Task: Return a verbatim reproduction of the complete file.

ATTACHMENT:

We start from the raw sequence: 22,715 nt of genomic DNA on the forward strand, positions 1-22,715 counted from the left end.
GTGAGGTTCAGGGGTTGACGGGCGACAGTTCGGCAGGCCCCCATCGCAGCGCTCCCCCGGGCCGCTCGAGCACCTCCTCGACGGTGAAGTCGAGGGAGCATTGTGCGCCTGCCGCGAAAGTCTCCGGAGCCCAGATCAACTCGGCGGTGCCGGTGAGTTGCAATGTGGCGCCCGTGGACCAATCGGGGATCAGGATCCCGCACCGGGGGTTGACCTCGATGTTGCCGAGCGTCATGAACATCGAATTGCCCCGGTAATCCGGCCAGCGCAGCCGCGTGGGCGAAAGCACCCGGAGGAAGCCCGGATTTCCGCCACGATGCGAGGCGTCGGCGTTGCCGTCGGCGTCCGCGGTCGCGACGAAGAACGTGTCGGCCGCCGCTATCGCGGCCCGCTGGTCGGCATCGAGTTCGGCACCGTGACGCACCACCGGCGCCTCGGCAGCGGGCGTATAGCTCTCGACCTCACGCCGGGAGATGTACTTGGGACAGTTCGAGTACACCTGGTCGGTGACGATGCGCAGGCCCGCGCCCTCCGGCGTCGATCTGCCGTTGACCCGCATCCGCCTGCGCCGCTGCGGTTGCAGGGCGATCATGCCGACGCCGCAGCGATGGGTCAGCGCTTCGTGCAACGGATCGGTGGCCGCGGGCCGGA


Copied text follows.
We start from the raw sequence: 22,715 nt of genomic DNA on the forward strand, positions 1-22,715 counted from the left end.
GTGAGGTTCAGGGGTTGACGGGCGACAGTTCGGCAGGCCCCCATCGCAGCGCTCCCCCGGGCCGCTCGAGCACCTCCTCGACGGTGAAGTCGAGGGAGCATTGTGCGCCTGCCGCGAAAGTCTCCGGAGCCCAGATCAACTCGGCGGTGCCGGTGAGTTGCAATGTGGCGCCCGTGGACCAATCGGGGATCAGGATCCCGCACCGGGGGTTGACCTCGATGTTGCCGAGCGTCATGAACATCGAATTGCCCCGGTAATCCGGCCAGCGCAGCCGCGTGGGCGAAAGCACCCGGAGGAAGCCCGGATTTCCGCCACGATGCGAGGCGTCGGCGTTGCCGTCGGCGTCCGCGGTCGCGACGAAGAACGTGTCGGCCGCCGCTATCGCGGCCCGCTGGTCGGCATCGAGTTCGGCACCGTGACGCACCACCGGCGCCTCGGCAGCGGGCGTATAGCTCTCGACCTCACGCCGGGAGATGTACTTGGGACAGTTCGAGTACACCTGGTCGGTGACGATGCGCAGGCCCGCGCCCTCCGGCGTCGATCTGCCGTTGACCCGCATCCGCCTGCGCCGCTGCGGTTGCAGGGCGATCATGCCGACGCCGCAGCGATGGGTCAGCGCTTCGTGCAACGGATCGGTGGCCGCGGGCCGGA